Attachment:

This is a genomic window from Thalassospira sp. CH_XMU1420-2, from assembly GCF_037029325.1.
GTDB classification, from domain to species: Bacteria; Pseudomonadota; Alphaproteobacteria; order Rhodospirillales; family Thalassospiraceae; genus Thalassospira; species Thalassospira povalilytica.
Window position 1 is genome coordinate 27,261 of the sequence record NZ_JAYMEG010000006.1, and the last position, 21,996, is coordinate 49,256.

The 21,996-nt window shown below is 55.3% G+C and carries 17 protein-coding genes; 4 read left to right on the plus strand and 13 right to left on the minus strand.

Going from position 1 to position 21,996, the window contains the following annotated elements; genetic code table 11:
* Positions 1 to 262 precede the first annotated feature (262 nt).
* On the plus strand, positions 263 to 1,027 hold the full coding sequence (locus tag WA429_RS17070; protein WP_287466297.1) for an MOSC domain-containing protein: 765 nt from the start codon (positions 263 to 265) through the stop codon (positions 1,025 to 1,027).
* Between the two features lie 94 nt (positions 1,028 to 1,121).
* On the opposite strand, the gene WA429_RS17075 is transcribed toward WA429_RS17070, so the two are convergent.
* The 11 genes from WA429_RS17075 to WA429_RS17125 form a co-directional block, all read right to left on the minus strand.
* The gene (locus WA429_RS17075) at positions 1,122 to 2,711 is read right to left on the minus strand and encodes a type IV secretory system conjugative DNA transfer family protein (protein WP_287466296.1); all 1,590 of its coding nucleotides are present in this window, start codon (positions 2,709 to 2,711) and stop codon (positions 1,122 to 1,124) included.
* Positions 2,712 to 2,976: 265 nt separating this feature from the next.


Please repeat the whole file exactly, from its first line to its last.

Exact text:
This is a genomic window from Thalassospira sp. CH_XMU1420-2, from assembly GCF_037029325.1.
GTDB classification, from domain to species: Bacteria; Pseudomonadota; Alphaproteobacteria; order Rhodospirillales; family Thalassospiraceae; genus Thalassospira; species Thalassospira povalilytica.
Window position 1 is genome coordinate 27,261 of the sequence record NZ_JAYMEG010000006.1, and the last position, 21,996, is coordinate 49,256.

The 21,996-nt window shown below is 55.3% G+C and carries 17 protein-coding genes; 4 read left to right on the plus strand and 13 right to left on the minus strand.

Going from position 1 to position 21,996, the window contains the following annotated elements; genetic code table 11:
* Positions 1 to 262 precede the first annotated feature (262 nt).
* On the plus strand, positions 263 to 1,027 hold the full coding sequence (locus tag WA429_RS17070; protein WP_287466297.1) for an MOSC domain-containing protein: 765 nt from the start codon (positions 263 to 265) through the stop codon (positions 1,025 to 1,027).
* Between the two features lie 94 nt (positions 1,028 to 1,121).
* On the opposite strand, the gene WA429_RS17075 is transcribed toward WA429_RS17070, so the two are convergent.
* The 11 genes from WA429_RS17075 to WA429_RS17125 form a co-directional block, all read right to left on the minus strand.
* The gene (locus WA429_RS17075) at positions 1,122 to 2,711 is read right to left on the minus strand and encodes a type IV secretory system conjugative DNA transfer family protein (protein WP_287466296.1); all 1,590 of its coding nucleotides are present in this window, start codon (positions 2,709 to 2,711) and stop codon (positions 1,122 to 1,124) included.
* Positions 2,712 to 2,976: 265 nt separating this feature from the next.